Ebbers had argued the judge or prosecutors should have granted immunity to three witnesses that Ebbers contends could have helped clear him of charges related to the fraud.
His lawyers also said prosecutors unfairly prejudiced jurors by suggesting in their closing statement that there was evidence outside the trial record that proved government witnesses were telling the truth.
"I find that none of these grounds requires a new trial," Judge Barbara Jones wrote in a ruling made public Tuesday.
Ebbers' lawyers had sought the testimony of the three witnesses — former WorldCom executives — Ron Beaumont, Ron Lomenzo and Stephanie Scott — but each invoked their Fifth Amendment right and did not testify.
"Defendant fails to show that the government has used immunity to gain a tactical advantage over him, or that the testimony of Beaumont, Lomenzo or Scott would be exculpatory," Jones wrote.
Jones also noted that she had instructed jurors to disregard the remark in the prosecution closing argument.
"Considering the heft of the evidence, it is extraordinarily unlikely that one oblique comment by the government at the end of a lengthy, detailed summation could have made any difference in the jury's ultimate decision to convict," she wrote.
Ebbers' lawyers had also argued Jones unfairly told jurors they could find him guilty based on "conscious avoidance," which they said allowed jurors to convict Ebbers because he "should have known" about the fraud.
The ruling by Jones means Ebbers' sentencing hearing will go forward Wednesday morning.
In papers filed last month, federal prosecutors asked Jones to follow a probation report that calculated Ebbers' crimes under federal sentencing guidelines and suggested he receive a life sentence.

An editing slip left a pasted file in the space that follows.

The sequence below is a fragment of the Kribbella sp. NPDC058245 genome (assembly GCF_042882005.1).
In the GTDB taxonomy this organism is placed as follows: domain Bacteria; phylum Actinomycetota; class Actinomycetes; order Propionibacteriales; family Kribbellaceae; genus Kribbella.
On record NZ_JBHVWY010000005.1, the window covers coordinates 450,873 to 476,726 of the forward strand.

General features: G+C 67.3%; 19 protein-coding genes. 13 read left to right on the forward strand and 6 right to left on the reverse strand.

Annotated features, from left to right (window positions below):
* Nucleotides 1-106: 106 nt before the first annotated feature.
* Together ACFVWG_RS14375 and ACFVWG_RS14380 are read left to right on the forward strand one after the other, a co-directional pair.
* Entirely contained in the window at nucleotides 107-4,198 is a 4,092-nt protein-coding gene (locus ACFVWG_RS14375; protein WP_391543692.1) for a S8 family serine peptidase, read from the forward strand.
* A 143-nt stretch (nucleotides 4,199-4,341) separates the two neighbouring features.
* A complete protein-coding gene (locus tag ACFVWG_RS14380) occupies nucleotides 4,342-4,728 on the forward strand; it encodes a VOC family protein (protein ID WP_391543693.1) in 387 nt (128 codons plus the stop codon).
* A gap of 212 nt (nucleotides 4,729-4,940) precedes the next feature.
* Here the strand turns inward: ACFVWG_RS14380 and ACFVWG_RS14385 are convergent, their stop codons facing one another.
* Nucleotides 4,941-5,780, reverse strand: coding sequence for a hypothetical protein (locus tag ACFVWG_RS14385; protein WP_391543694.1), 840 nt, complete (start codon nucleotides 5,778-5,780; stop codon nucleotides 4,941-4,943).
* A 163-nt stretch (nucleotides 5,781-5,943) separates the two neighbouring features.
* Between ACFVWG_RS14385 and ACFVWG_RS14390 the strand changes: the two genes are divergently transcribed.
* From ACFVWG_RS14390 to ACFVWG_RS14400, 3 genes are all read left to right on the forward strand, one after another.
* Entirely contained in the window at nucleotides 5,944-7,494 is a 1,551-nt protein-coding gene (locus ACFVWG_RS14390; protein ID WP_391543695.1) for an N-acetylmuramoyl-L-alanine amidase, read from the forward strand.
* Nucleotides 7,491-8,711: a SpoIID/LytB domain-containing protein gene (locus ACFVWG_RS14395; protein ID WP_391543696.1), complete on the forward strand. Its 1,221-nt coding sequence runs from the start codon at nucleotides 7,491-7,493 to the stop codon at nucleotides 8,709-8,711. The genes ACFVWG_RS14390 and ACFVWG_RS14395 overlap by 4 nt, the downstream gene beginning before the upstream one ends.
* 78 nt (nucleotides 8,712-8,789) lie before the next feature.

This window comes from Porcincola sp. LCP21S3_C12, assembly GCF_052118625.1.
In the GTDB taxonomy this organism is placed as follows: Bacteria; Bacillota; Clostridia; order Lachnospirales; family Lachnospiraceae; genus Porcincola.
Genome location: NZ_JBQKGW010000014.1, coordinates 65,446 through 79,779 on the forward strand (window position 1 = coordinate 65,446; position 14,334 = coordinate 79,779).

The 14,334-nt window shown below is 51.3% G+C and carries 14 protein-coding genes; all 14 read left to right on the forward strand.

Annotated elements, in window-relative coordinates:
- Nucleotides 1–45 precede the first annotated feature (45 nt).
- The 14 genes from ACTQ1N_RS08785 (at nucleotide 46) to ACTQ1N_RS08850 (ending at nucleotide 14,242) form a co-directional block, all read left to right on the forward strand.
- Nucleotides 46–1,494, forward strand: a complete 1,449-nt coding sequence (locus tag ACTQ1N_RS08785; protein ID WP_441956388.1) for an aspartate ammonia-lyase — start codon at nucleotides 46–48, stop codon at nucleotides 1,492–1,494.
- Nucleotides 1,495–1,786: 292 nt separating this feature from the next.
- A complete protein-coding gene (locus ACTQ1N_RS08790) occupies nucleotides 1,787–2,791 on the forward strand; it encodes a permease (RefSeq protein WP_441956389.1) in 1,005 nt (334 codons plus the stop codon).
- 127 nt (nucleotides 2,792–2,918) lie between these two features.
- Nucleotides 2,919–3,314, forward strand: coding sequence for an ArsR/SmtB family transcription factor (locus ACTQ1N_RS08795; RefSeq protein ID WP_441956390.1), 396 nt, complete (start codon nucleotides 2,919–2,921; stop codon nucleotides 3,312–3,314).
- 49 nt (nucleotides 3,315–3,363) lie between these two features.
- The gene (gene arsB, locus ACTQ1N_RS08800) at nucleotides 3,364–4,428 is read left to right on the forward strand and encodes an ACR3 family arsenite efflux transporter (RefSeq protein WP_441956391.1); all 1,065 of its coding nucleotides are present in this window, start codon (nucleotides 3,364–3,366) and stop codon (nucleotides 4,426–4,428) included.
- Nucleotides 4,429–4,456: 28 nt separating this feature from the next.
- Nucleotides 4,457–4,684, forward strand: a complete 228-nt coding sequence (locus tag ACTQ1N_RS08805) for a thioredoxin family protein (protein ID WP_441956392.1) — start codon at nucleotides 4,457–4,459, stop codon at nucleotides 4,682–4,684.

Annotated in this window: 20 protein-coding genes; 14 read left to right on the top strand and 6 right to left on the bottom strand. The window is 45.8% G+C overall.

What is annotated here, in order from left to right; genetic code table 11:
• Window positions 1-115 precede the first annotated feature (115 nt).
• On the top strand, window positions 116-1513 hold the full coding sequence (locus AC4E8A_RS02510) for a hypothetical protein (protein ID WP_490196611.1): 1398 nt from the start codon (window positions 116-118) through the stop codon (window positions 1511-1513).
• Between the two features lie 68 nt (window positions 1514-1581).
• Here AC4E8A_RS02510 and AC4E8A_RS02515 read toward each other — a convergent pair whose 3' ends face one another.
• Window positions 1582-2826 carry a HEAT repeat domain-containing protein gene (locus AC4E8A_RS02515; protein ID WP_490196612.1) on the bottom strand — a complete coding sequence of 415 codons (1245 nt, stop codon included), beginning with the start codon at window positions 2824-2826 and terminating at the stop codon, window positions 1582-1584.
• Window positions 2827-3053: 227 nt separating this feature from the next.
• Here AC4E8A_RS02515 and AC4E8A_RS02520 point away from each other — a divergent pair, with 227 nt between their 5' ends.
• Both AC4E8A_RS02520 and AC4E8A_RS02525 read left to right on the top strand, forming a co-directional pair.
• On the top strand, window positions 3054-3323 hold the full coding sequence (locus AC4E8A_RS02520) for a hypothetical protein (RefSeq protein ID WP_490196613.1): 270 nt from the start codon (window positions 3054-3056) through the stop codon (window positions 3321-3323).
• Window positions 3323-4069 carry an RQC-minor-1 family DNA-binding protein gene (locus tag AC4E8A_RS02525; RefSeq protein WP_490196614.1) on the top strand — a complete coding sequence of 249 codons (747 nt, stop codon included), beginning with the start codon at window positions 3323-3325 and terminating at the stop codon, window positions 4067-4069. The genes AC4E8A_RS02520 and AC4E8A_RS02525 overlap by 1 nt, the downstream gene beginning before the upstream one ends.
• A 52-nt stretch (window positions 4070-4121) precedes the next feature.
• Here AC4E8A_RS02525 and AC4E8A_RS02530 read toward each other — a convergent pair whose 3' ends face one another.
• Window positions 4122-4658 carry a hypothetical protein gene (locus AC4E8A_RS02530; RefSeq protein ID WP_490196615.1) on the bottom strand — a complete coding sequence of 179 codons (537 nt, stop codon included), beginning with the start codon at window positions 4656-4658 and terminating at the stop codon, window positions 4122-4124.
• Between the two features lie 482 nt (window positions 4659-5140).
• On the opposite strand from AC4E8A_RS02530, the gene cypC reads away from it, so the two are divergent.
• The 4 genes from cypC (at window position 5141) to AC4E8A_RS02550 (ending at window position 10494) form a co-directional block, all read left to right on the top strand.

The prosecutors also noted that Adelphia Communications Corp. (search) founder John Rigas (search), 80 and in poor health, received a 15-year sentence last month — amounting to a life term — for his role in the fraud at that company.
"The enormity of the crimes that Ebbers committed cannot be overstated: The fraud at WorldCom was the largest securities fraud in history," prosecutors wrote, noting the name WorldCom is now "synonymous with fraud."
Still, a Supreme Court ruling earlier this year made the sentencing guidelines only advisory for federal judges, not mandatory, giving Jones far greater flexibility in determining Ebbers' penalty.
For his part, the 63-year-old former CEO has asked for a term "substantially below" life in prison, citing his poor health and a history of charitable works. More than 100 people have also written to Jones on his behalf.
Jones has ruled Ebbers will be allowed to present witnesses at the sentencing to testify to his character and his medical condition, plus an expert witness to discuss the amount of money lost in the WorldCom scandal.
The sentencing will be the back end of an extremely damaging week for Ebbers, once known as a swaggering and successful CEO as WorldCom grew ever larger in the late 1990s.
On Monday, another judge gave preliminary approval to a settlement under which Ebbers must forfeit almost all his personal assets, including $5 million cash up front, to resolve a shareholder lawsuit.
That settlement will leave Ebbers' wife with about $50,000 of Ebbers' assets and a modest home in Jackson, Miss. A far more lavish family home in Brookhaven, Miss., will be sold off as part of the settlement.
WorldCom collapsed into bankruptcy in 2002, and investigators eventually uncovered $11 billion in fraud — much of it because accountants were classifying regular expenses as long-term capital expenditures. The company has since re-emerged under the name MCI.
After Ebbers is sentenced, five more former company executives and accountants who pleaded guilty in the fraud will face sentencing later this summer.